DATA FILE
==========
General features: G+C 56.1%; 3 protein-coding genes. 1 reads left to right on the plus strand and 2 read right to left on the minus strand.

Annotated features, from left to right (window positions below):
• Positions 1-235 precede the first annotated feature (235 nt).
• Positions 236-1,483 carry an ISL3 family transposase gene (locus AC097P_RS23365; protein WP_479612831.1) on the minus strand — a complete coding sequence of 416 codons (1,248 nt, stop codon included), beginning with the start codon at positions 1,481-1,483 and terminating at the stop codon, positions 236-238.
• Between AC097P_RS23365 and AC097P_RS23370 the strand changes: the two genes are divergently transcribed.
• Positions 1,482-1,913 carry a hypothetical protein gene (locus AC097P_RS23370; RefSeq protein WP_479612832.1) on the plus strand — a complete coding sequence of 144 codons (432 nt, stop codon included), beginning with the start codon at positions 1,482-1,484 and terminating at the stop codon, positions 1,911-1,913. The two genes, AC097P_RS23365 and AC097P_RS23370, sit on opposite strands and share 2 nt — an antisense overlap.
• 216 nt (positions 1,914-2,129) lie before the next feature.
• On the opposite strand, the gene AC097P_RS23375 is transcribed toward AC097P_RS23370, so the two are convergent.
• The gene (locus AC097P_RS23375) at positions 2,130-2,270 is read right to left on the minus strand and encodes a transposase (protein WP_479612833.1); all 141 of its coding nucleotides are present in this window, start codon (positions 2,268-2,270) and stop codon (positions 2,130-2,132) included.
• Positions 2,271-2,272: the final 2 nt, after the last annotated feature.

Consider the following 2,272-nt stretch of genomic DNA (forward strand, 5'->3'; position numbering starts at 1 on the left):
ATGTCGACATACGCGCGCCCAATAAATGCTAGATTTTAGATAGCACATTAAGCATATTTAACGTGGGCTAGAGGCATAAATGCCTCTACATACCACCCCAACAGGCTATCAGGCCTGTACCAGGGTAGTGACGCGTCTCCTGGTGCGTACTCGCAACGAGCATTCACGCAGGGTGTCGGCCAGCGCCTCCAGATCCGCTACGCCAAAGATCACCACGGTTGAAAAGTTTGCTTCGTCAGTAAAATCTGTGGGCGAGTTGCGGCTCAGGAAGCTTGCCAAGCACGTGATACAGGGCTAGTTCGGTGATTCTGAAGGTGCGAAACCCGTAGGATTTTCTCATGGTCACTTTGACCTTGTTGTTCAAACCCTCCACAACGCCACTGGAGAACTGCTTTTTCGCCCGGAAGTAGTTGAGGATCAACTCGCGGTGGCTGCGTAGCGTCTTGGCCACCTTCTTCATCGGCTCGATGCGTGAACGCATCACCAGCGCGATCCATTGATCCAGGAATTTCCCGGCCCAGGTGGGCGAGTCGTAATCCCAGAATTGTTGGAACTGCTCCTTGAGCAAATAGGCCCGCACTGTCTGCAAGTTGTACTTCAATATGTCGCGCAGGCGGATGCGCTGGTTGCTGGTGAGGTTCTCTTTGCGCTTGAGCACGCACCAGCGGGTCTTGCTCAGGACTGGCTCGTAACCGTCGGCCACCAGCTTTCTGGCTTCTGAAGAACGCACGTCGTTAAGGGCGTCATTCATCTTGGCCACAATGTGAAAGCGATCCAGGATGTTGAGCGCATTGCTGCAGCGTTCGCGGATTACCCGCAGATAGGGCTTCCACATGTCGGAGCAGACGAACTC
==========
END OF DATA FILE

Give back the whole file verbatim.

General features: G+C 56.1%; 3 protein-coding genes. 1 reads left to right on the plus strand and 2 read right to left on the minus strand.

Annotated features, from left to right (window positions below):
• Positions 1-235 precede the first annotated feature (235 nt).
• Positions 236-1,483 carry an ISL3 family transposase gene (locus AC097P_RS23365; protein WP_479612831.1) on the minus strand — a complete coding sequence of 416 codons (1,248 nt, stop codon included), beginning with the start codon at positions 1,481-1,483 and terminating at the stop codon, positions 236-238.
• Between AC097P_RS23365 and AC097P_RS23370 the strand changes: the two genes are divergently transcribed.
• Positions 1,482-1,913 carry a hypothetical protein gene (locus AC097P_RS23370; RefSeq protein WP_479612832.1) on the plus strand — a complete coding sequence of 144 codons (432 nt, stop codon included), beginning with the start codon at positions 1,482-1,484 and terminating at the stop codon, positions 1,911-1,913. The two genes, AC097P_RS23365 and AC097P_RS23370, sit on opposite strands and share 2 nt — an antisense overlap.
• 216 nt (positions 1,914-2,129) lie before the next feature.
• On the opposite strand, the gene AC097P_RS23375 is transcribed toward AC097P_RS23370, so the two are convergent.
• The gene (locus AC097P_RS23375) at positions 2,130-2,270 is read right to left on the minus strand and encodes a transposase (protein WP_479612833.1); all 141 of its coding nucleotides are present in this window, start codon (positions 2,268-2,270) and stop codon (positions 2,130-2,132) included.
• Positions 2,271-2,272: the final 2 nt, after the last annotated feature.

Consider the following 2,272-nt stretch of genomic DNA (forward strand, 5'->3'; position numbering starts at 1 on the left):
ATGTCGACATACGCGCGCCCAATAAATGCTAGATTTTAGATAGCACATTAAGCATATTTAACGTGGGCTAGAGGCATAAATGCCTCTACATACCACCCCAACAGGCTATCAGGCCTGTACCAGGGTAGTGACGCGTCTCCTGGTGCGTACTCGCAACGAGCATTCACGCAGGGTGTCGGCCAGCGCCTCCAGATCCGCTACGCCAAAGATCACCACGGTTGAAAAGTTTGCTTCGTCAGTAAAATCTGTGGGCGAGTTGCGGCTCAGGAAGCTTGCCAAGCACGTGATACAGGGCTAGTTCGGTGATTCTGAAGGTGCGAAACCCGTAGGATTTTCTCATGGTCACTTTGACCTTGTTGTTCAAACCCTCCACAACGCCACTGGAGAACTGCTTTTTCGCCCGGAAGTAGTTGAGGATCAACTCGCGGTGGCTGCGTAGCGTCTTGGCCACCTTCTTCATCGGCTCGATGCGTGAACGCATCACCAGCGCGATCCATTGATCCAGGAATTTCCCGGCCCAGGTGGGCGAGTCGTAATCCCAGAATTGTTGGAACTGCTCCTTGAGCAAATAGGCCCGCACTGTCTGCAAGTTGTACTTCAATATGTCGCGCAGGCGGATGCGCTGGTTGCTGGTGAGGTTCTCTTTGCGCTTGAGCACGCACCAGCGGGTCTTGCTCAGGACTGGCTCGTAACCGTCGGCCACCAGCTTTCTGGCTTCTGAAGAACGCACGTCGTTAAGGGCGTCATTCATCTTGGCCACAATGTGAAAGCGATCCAGGATGTTGAGCGCATTGCTGCAGCGTTCGCGGATTACCCGCAGATAGGGCTTCCACATGTCGGAGCAGACGAACTC